During a six-and-a-half-hour spacewalk on August 30, NASA astronaut Sunita Williams finishes the installation of a new switching unit on the International Space Station. The original unit experienced setbacks last week when misaligned parts restricted its movement. (See more space station pictures.)
Astronauts also installed a camera on the space station's arm. After helping to construct the orbiter, so-called Canadarm2 is now being used to capture unpiloted spacecraft in orbit.
Photograph courtesy NASA
Captured by the La Silla Observatory in Chile, the Pencil Nebula (NGC 2736) shows what's left of a supernova explosion that astronomers believe occurred nearly 11,000 years ago.
A supernova occurs when an aging star essentially collapses on itself, releasing its gravitational energy in one major explosion, leaving remnants of gas and debris in its wake for thousands of years.
Image courtesy ESO
On September 9, its 34th day on Martian soil, NASA’s Curiosity rover took this underside portrait—actually a composite of nine photos—as part of a diagnostic exam. Curiosity's hazard-avoidance cameras can be seen, appearing as four "eyes" midway up the rover's front side. In the distance is a portion of Mount Sharp, which the rover will study as it travels on the red planet.
NASA engineers designed Curiosity with high-definition cameras that can snap photos from as close as 0.8 inch (2.1 centimeters), precisely to allow the rover to take diagnostic self-portraits.
Photograph courtesy NASA/Caltech/MSSS
Heading to the Stars
A dim meteor flashes above a monument to 19th-century U.S. settlers in a picture taken this week by photographer Doug Zubenel near Council Grove, Kansas.
Zubenel pointed out on the World at Night website that the state motto of Kansas is Ad astra per aspera, Latin for "to the stars through difficulties." He added, "This artwork of a covered wagon led by a horse-mounted rider seemingly heading toward the Milky Way captures this notion well."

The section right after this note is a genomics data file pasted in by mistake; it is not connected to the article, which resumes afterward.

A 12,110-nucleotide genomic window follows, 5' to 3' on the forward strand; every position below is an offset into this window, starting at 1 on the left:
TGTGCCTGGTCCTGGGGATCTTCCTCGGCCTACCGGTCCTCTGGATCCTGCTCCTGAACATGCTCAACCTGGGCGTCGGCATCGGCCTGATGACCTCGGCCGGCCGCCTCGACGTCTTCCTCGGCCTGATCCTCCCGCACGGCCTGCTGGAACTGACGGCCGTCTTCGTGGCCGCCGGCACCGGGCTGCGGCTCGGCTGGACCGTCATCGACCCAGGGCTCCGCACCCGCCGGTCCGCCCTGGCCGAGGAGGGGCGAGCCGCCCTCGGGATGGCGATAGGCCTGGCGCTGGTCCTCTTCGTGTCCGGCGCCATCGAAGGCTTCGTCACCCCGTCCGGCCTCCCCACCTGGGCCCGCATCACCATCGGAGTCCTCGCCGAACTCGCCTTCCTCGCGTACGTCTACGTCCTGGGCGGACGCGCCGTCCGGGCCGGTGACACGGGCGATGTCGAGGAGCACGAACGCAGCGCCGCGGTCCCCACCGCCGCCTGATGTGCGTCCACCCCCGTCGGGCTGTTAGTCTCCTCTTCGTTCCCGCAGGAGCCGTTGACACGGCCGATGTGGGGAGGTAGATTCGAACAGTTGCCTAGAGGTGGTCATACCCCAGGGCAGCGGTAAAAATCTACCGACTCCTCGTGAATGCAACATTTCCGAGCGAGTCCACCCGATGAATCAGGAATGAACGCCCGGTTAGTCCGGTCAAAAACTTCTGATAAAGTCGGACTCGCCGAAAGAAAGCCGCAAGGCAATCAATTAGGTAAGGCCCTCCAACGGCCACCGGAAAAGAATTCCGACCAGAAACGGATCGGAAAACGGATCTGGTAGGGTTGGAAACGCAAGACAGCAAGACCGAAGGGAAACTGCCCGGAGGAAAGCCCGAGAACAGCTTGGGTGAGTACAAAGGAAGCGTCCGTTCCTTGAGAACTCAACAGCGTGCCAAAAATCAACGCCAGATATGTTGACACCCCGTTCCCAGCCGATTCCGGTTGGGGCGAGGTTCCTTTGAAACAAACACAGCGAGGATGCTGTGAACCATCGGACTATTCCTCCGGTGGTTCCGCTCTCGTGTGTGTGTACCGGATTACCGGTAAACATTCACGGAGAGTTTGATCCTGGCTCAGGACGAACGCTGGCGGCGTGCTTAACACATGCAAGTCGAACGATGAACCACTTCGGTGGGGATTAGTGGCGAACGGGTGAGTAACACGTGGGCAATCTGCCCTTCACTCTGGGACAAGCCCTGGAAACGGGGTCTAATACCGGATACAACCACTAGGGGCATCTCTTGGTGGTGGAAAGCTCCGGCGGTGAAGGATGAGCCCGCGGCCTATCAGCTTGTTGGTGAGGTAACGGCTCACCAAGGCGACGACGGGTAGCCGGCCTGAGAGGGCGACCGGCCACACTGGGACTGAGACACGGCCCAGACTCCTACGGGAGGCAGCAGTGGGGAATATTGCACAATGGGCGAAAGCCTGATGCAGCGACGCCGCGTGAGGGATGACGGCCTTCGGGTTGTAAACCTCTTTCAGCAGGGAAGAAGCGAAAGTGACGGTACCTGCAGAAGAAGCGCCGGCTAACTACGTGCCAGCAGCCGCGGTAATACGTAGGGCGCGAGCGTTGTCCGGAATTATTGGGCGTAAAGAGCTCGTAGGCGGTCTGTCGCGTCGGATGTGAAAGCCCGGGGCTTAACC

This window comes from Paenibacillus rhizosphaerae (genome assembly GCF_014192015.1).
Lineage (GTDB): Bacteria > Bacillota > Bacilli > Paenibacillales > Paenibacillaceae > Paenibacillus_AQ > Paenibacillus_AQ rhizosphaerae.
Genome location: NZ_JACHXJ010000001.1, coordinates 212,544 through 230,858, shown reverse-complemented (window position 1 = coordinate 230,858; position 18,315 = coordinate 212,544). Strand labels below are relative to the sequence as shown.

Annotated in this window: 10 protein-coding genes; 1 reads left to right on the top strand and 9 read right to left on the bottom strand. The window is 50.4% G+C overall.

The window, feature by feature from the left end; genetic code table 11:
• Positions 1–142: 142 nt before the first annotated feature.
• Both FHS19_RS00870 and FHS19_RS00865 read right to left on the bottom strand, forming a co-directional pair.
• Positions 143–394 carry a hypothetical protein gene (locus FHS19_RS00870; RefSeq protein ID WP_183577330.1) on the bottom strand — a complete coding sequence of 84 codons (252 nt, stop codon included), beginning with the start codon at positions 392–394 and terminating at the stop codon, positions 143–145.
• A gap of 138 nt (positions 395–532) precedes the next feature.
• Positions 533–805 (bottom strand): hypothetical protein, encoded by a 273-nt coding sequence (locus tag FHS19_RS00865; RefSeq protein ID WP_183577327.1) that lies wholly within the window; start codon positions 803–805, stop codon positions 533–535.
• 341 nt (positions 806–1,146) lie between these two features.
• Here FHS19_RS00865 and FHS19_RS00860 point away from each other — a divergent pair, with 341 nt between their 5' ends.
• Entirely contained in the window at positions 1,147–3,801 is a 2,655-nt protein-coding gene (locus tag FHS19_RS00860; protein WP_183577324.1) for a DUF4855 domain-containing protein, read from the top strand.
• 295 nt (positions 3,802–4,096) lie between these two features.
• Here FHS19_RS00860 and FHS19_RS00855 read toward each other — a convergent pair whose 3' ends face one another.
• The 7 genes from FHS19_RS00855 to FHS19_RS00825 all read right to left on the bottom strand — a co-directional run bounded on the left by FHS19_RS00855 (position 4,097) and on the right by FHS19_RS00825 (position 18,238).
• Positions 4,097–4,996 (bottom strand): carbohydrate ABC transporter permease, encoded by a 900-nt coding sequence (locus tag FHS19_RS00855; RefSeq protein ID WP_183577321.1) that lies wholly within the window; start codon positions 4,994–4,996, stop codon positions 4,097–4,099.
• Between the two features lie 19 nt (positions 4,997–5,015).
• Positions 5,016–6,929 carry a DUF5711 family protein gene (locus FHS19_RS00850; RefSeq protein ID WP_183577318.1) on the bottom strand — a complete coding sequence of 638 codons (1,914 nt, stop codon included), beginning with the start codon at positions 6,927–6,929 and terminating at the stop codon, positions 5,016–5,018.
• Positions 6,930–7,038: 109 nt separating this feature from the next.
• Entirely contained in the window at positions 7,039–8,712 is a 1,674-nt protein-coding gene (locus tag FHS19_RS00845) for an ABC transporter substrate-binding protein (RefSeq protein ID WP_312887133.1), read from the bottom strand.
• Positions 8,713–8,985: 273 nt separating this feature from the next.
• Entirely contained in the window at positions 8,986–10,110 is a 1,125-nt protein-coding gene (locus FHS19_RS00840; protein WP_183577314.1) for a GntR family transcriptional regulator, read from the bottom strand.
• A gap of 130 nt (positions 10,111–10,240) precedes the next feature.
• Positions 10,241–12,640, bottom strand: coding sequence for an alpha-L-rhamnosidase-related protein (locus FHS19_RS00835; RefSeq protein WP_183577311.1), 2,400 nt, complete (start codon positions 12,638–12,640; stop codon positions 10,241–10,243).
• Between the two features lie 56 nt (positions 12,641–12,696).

Like a fireball in the sky, this remnant of Kepler's supernova lights up in different colors assigned to different levels of energy in a color-enhanced photo-composite released Tuesday.
Captured here by NASA's Chandra X-Ray Observatory, the Kepler supernova erupted in a thermonuclear explosion of a white dwarf. Recent study of Kepler has indicated that the explosion was bigger than scientists originally thought.
Image courtesy NASA/CXC/SAO/D.Patnaude/DSS
Japanese astronaut Aki Hoshide assists in a lengthy spacewalk to improve parts of the International Space Station, including its robotic arm, in this photo released September 5.
Spacewalks from the station are usually conducted by two to three astronauts at a time, in many cases by representatives from different countries that have contributed to the station.
Photograph courtesy NASA
NASA's Curiosity rover completed a full self exam on its 32nd day on the Martian planet this week. Scientists wanted to inspect the rover's Mars Hand Lens Imager (pictured), among other components, to gauge the amount of dust that had accumulated on its cover.
At 24 hours and 37 minutes, a Martian day is slightly longer than a day on Earth, posing challenges to mission engineers on Earth, who keep the same schedule to maximize efficiency when the rover is in daylight.